President Guillen’s small changes symbolic of a larger cultural shift at Real Betis

Newly-promoted Real Betis are continuing to change under their latest Presidential and club-management approach, with a code of ethics now brought into place.

Otherwise small news, it serves as the latest symbolic action by the club looking to reinvent itself in 2011/12. Where previously fines for indiscipline were put towards such things as paying for a meal for those that ran the club, the latest regime, led by President Miguel Guillen is instilling a regulatory internal system that will determine more appropriate use of money raised through fines.

Acts such as players turning up late for training, publicly criticising the club and insubordination are among those that will be covered by this new system, as are finer definitions of expectations placed on each role at the club, including those of Guillen and Coach Pepe Mel, the two who are introducing this policy.

Whilst a seemingly insignificant and otherwise already widely-implemented policy across other teams in La Liga, its late but publicised introduction at the Benito Villamarin is not only representative of the wide-ranging changes the Andalusian club is having to undertake, but reflective of the chaos that has otherwise distracted it. This chaos includes the club’s entrance into – and continued uncertain survival of – administration, and the fact Guillen is the Verdiblancos’ third President inside 12 months.

This time last year saw the much-criticised Manuel Ruiz de Lopera lose control of the club when his assets that included a 51% majority controlling share, were frozen by a court judge. This was in light of investigations into fraudulent activities of Ruiz de Lopera’s other businesses, and also into allegations of embezzlement and corporate crime at Real Betis between 1993 and 1998.

Ruiz de Lopera attempted to sell his stake in the club to Luis Oliver Albesa, himself thought responsible for placing previous clubs Xerez and Cartagena into financial struggles. The sale to the Bitton Sport company Oliver was heading fell through, but the Spanish entrepreneur still secured shares from a third party to then take a position on the board.

However, it was former Betis and Real Madrid player Rafael Gordillo who was subsequently voted in by the board in December as President, ending Jose Leon Gomez’ four-year term, with Seville-born businessman Guillen initially taking a place on the newly-formed board.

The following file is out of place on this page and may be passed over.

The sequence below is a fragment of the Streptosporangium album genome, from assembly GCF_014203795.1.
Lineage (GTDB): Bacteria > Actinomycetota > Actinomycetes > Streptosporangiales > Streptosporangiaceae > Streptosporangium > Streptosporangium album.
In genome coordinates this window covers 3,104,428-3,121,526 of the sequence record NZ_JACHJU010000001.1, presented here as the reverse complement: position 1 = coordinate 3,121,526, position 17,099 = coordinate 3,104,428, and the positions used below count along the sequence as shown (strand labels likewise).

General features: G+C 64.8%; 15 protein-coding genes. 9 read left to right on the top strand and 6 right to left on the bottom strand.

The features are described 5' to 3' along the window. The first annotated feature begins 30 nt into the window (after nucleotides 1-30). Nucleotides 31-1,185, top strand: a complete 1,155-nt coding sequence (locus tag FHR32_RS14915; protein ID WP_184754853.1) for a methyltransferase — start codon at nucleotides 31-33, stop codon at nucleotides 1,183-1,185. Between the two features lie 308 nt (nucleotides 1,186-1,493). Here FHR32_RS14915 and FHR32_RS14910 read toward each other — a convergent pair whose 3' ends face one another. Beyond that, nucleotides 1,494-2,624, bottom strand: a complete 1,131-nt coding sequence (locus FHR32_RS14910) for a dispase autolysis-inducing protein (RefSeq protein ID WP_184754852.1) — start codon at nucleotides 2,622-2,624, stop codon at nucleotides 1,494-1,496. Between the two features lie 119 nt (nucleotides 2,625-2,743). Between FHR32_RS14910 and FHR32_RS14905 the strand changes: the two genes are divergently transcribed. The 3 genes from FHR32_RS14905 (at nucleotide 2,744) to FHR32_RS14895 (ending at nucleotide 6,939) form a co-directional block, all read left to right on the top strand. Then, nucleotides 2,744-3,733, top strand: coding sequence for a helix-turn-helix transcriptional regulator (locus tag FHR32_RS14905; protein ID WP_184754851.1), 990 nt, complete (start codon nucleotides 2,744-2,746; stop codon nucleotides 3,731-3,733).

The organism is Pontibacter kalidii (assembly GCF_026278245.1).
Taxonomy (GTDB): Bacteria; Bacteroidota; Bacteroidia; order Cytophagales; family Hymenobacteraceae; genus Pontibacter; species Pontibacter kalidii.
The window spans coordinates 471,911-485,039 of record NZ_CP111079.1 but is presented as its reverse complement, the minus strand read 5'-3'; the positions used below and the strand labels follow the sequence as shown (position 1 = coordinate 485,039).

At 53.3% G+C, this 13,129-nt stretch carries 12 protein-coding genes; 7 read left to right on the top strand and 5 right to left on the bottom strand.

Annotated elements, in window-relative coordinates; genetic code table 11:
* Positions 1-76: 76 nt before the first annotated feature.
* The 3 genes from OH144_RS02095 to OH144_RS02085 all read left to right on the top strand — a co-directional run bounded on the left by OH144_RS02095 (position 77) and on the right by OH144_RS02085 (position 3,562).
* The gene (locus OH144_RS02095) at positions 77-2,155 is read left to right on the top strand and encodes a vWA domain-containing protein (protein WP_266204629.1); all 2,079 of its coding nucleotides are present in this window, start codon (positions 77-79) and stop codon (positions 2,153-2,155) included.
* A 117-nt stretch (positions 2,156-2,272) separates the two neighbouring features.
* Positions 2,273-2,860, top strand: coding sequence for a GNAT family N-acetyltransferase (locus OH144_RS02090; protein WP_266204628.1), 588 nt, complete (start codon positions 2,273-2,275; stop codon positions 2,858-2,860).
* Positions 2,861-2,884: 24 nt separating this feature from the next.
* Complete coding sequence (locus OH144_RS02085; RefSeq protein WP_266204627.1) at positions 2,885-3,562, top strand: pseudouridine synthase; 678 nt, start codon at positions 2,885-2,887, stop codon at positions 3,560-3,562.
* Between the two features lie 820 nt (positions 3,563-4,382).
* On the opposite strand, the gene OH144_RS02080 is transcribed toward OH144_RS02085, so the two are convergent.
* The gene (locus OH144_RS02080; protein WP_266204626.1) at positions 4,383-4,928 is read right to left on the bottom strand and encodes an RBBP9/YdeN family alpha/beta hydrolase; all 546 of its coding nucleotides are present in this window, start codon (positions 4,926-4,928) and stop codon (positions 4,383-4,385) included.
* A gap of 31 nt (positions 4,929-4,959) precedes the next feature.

The club then entered administration midway through a 2010/11 campaign that saw them comfortably win the Segunda Division return to La Liga at the second time of asking, and with a record number of goals scored. However, with debts of €84m though, the club has since been warned by the independent team of assessors currently overseeing it that should Betis fail to pay its creditors – that include players owed €30m in wages – then its faces dissolution.

Where Gordillo was seen as a symbolic appointment, his inexperience in managing the infrastructure of the club in light of such financial struggles prompted the board in June to elect their third President of the year, handing Guillen the role. Just as importantly was the announcement of an auditor – Joaquin Alberto Arbona Prini – appointed by the board for the next three years to ensure that the club improves its professionalism, relations with business partners and shareholders, and a better handling of season-ticket holders.

Alongside implementing policies such as this new internal ethics system, Guillen is working closely with current majority share holder Jose Antonio Bosch, and director of sport Vlada Stosic to re-enforce the squad on the pitch, whilst also bringing under control annual expenditure of €26m that sits in sharp contrast to generated revenue of €17m. The response from the fans has so far been positive, with the club having sold 25,000 season tickets for 2011/12 already, with 20% of those according to Guillen, new fans.

A late-arriving code of ethics and a new generation of supporters may seem insignificant against the short-term financial issues looming in Andalusia, but it signals Betis’ intent to build for a better future.

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